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Conference paper
Description

Urban liveability is a global priority, underpinning the creation of healthy, sustainable cities, aligning strongly with the United Nations (UN) Sustainable Development Goals. Measurement of policy-relevant spatial indicators of built and natural environments supports city planning at all levels of government. Analysis of their spatial distribution within cities, and impacts on individuals and communities, can assist with implementation and evaluation of policy for effective and equitable planning decisions. The Urban Liveability Index was underpinned by a detailed socio-ecological model of associations between the built environment and health. Using this framework, we developed methods for calculating a high-resolution spatial urban liveability index, encompassing empirically-tested indicators across liveability domains, including walkability, access to community and health services, employment, food, housing, public open space, and transport. The resulting spatial indicators supported analysis and mapping of geographic access to health-supportive environments, providing evidence of within-city and between-city liveability inequities in Australia and internationally.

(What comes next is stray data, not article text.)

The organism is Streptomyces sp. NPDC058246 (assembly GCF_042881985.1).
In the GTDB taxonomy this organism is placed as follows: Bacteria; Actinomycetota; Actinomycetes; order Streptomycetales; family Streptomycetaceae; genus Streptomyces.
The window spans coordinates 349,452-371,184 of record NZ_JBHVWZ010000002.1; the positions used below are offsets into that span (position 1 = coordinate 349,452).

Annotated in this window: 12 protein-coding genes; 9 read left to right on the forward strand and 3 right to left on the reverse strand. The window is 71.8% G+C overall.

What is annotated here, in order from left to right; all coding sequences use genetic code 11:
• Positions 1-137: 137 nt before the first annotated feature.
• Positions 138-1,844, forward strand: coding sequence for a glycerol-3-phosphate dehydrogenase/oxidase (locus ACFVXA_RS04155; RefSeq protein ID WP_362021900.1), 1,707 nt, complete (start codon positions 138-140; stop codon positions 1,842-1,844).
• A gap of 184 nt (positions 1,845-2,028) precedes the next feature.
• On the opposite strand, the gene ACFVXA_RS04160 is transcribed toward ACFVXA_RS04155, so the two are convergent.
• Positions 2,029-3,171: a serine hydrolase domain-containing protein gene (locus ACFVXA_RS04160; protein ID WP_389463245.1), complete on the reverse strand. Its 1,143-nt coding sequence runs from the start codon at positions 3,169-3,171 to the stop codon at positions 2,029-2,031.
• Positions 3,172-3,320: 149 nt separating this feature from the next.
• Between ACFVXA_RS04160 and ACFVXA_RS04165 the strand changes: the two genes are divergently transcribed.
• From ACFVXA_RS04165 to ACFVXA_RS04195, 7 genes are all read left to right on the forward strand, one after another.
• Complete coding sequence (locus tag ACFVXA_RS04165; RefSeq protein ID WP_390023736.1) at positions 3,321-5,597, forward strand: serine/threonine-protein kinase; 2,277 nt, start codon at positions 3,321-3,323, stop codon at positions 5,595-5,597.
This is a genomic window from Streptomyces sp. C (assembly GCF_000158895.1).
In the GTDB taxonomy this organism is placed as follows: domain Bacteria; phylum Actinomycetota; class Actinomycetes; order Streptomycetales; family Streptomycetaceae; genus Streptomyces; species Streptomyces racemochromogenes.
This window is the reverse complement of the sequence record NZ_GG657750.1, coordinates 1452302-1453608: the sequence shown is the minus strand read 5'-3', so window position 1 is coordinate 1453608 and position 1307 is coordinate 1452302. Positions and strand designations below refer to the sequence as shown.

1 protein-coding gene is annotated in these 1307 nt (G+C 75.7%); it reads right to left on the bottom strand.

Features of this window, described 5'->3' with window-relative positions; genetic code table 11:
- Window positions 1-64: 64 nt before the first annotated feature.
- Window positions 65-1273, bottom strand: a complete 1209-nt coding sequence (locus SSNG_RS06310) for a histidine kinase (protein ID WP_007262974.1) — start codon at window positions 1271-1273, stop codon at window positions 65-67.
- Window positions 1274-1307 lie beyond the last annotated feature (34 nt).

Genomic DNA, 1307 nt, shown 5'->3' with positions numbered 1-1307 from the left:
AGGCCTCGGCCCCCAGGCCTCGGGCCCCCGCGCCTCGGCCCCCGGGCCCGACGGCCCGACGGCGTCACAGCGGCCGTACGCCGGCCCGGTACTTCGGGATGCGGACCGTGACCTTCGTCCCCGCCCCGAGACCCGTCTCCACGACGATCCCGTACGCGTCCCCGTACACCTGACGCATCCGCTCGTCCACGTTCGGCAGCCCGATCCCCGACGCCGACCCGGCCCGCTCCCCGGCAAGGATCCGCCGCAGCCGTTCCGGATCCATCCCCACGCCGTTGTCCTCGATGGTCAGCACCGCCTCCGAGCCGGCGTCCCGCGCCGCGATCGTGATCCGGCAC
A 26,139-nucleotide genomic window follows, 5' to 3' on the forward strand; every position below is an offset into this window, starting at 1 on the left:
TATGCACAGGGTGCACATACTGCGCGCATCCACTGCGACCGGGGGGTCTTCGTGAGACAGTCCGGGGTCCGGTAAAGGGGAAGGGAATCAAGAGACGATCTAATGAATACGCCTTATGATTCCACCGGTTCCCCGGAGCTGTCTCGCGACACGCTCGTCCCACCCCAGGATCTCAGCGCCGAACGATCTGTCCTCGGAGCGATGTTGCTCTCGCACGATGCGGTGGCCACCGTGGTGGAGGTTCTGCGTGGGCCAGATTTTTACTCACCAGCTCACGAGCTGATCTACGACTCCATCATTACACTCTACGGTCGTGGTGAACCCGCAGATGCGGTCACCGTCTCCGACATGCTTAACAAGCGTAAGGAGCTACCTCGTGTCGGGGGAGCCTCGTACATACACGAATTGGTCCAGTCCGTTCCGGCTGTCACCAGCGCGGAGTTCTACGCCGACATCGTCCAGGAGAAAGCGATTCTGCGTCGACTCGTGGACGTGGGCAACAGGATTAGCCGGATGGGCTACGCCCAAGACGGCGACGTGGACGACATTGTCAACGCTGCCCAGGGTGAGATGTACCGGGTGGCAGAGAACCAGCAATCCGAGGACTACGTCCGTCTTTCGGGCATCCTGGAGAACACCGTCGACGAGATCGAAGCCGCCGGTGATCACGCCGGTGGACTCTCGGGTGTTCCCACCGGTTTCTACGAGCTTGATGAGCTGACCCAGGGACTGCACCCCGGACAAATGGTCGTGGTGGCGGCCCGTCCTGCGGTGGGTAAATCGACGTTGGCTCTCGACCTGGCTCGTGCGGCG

A pilot project, which focused on Melbourne in 2012, developed an initial workflow to calculate address-level liveability measures. This workflow was extended to capital and regional cities, towns and local government areas around Australia, and to 25 cities located in diverse international contexts across two distinct projects. The results informed scorecard reports of urban liveability, interactive indicator map portals, analysis of health outcomes, and amenity provision in new urban developments.

This paper reviews methodological challenges encountered in the scaling up of this 5-year collaborative research program. It derives lessons-learned from these experiences that can further strengthen evidence and tools used by urban planners, policy makers and researchers for creating healthy, sustainable cities.  

 

Publication Details
DOI:
10.25916/jbnk-hp52
Access Rights Type:
open